Saturday, March 28, 2009

Vintage Sewing Machines

A few years back, I become interested in vintage and antique sewing machines. Not in just collecting them, but also in using them. I'm finding that they are so much better made than the new, improved plastic ones with all the bells and whistles.

Two things really surprised me:
1) I found that most of Singer's (for instance) attachments, were used on machines 100 years ago...hemstitchers, rufflers, binding... Why did I assume these were invented relatively recently for use on only the 'modern' machines?

2) My sewing machine dealer told me with great pride, that my new Elna would still be sewing away in ten years. Gee - that means I could have bought several vintage machines that are still sewing after 100 years, for the same price! You almost can't kill those things.

Here are a few photographs of my small, but growing collection:

Jones Medium C.S. treadle w/Queen Alexandra decal
Serial Number 98833
Circa 1900-1910
Manufactured in North Manchester, England
It came with the original manual, 3 shuttles, 5 bobbins,
a binder, quilter, 4 hemmers and a shuttle tension screwdriver.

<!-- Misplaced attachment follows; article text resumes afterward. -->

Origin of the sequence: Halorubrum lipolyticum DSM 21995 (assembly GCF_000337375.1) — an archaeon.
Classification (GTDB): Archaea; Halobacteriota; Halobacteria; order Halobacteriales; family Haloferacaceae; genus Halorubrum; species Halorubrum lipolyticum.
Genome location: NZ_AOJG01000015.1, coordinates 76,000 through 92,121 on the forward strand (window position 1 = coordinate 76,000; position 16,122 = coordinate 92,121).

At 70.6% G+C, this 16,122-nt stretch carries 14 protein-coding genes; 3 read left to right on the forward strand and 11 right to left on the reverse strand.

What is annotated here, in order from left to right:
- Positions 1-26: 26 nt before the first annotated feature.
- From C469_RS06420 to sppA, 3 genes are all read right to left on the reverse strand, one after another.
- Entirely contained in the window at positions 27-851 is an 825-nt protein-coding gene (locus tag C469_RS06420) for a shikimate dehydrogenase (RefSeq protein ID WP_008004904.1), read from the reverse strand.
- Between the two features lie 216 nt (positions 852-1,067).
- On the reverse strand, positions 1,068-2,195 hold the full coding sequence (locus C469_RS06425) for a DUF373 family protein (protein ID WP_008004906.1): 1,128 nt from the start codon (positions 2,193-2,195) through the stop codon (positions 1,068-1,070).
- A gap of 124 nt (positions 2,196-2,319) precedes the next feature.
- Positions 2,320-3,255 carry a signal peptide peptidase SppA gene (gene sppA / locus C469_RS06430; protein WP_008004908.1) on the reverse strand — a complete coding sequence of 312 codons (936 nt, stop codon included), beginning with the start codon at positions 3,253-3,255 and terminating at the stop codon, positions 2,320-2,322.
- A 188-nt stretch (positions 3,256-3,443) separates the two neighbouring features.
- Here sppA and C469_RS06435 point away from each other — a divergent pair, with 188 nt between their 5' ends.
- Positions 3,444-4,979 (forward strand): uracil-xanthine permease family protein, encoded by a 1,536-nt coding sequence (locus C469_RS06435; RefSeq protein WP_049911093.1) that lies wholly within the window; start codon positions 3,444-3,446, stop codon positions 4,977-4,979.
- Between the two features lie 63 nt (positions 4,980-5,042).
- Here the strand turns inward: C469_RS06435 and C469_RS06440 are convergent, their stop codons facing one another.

Singer Model 99K handcrank
Serial Number Y2303516
Manufactured in Glasgow, Scotland
It came with the original manual, 5 bobbins, a binder,
foot hemmer, seam gauge and the large screwdriver.
My youngest learned to sew using this machine.

Singer Model 201K handcrank
Serial Number EC851510
Manufactured in Glasgow, Scotland
It came with the original manual, 6 bobbins, a binder,
quilter, adjustable hemmer, tucker, gatherer, and the large screwdriver.
My son MJ learned to sew on this machine. He pieced his first quilt with it. Ok, his only quilt. He preferred taking the machines apart and cleaning them.

Singer Model 221K Featherweight
Serial Number EE861595
Manufactured in Glasgow, Scotland
It came with 1 bobbin, a foot hemmer, an adjustable hemmer,
a gatherer, and a ruffler.

The first three are all people-powered and have come in handy more than once when the power's gone out. As a matter of fact, my 2 youngest learned how to sew on the handcranks.

I have a few more machines, but they'll have to wait til the next installment.

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